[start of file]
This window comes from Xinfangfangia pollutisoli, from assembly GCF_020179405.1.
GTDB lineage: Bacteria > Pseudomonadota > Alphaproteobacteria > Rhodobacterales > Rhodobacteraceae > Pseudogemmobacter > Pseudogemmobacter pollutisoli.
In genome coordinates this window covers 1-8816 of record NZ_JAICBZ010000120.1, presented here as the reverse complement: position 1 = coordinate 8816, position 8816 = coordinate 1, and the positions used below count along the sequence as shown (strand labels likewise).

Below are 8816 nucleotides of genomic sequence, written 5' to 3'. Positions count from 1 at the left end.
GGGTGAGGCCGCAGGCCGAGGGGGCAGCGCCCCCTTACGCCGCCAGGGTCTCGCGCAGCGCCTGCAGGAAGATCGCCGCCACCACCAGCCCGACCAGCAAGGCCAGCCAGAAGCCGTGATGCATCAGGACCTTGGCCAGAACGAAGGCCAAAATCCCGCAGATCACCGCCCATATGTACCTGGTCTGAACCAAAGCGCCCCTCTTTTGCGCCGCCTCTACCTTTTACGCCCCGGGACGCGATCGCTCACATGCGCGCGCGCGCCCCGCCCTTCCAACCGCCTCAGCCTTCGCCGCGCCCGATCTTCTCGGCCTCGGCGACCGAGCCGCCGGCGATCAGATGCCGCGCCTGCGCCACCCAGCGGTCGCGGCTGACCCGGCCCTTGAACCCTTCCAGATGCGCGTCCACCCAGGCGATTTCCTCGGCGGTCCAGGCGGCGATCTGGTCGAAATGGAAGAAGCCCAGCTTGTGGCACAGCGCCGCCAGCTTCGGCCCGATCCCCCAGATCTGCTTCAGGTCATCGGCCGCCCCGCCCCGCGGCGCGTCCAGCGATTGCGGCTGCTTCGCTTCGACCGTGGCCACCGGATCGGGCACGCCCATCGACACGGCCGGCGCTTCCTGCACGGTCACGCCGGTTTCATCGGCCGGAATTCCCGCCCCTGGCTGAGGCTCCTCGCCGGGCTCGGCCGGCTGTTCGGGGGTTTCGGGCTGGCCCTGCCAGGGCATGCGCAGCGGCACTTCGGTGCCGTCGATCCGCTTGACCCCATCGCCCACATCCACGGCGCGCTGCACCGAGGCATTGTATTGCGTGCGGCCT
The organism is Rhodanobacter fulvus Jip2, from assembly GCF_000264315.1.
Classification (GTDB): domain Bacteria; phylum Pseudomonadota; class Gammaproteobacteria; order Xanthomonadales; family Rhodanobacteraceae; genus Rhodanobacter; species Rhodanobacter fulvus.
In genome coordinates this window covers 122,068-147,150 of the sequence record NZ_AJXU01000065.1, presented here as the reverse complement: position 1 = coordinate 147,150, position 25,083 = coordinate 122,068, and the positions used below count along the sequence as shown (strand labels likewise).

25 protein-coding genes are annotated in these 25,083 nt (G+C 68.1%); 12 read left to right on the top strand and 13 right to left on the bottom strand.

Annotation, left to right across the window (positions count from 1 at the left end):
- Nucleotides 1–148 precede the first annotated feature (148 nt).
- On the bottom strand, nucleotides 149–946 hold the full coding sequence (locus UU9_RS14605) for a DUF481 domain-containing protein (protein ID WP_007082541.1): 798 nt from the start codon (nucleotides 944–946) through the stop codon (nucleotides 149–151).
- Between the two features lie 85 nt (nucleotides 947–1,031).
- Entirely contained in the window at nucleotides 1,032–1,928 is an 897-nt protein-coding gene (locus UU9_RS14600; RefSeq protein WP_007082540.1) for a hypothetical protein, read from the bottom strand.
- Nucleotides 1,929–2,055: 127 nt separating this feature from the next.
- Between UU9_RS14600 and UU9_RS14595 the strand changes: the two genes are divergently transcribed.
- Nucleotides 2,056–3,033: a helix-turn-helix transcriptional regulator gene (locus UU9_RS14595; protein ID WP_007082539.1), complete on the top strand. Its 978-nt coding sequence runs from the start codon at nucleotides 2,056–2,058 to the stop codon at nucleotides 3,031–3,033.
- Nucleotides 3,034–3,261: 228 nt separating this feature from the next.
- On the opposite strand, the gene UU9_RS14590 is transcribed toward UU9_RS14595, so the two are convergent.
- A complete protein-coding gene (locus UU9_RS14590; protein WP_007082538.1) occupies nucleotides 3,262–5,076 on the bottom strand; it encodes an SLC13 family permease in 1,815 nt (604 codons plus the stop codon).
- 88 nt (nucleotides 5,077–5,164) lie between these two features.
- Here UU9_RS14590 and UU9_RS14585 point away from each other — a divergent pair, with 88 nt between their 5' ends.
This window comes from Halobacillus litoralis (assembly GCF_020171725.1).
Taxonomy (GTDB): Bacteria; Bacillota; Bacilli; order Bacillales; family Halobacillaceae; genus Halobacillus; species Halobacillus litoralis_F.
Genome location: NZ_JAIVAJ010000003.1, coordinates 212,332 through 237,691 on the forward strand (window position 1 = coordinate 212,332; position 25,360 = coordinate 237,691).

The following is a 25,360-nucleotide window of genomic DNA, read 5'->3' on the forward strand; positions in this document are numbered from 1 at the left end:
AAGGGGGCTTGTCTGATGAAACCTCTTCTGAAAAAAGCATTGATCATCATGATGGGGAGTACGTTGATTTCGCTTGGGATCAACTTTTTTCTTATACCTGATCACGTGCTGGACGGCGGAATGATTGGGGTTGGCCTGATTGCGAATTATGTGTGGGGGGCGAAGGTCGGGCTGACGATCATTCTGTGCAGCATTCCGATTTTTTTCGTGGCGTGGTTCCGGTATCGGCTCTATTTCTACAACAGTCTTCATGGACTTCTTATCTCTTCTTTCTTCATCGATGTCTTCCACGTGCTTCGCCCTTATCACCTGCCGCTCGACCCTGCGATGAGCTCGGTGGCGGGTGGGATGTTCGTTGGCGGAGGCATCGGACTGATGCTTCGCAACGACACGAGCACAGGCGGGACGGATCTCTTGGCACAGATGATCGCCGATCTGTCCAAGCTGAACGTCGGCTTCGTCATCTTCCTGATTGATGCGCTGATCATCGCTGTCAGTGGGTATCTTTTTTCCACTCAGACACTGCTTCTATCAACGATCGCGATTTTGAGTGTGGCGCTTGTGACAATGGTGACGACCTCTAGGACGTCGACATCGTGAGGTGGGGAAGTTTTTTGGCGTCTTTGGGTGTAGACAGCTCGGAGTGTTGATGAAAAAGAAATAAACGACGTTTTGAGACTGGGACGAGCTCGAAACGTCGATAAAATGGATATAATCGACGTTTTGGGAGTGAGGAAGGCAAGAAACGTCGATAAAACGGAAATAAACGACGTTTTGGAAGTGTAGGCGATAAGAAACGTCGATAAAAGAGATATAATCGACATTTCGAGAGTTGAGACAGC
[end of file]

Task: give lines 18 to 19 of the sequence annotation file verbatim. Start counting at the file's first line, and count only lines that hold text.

- Nucleotides 3,034–3,261: 228 nt separating this feature from the next.
- On the opposite strand, the gene UU9_RS14590 is transcribed toward UU9_RS14595, so the two are convergent.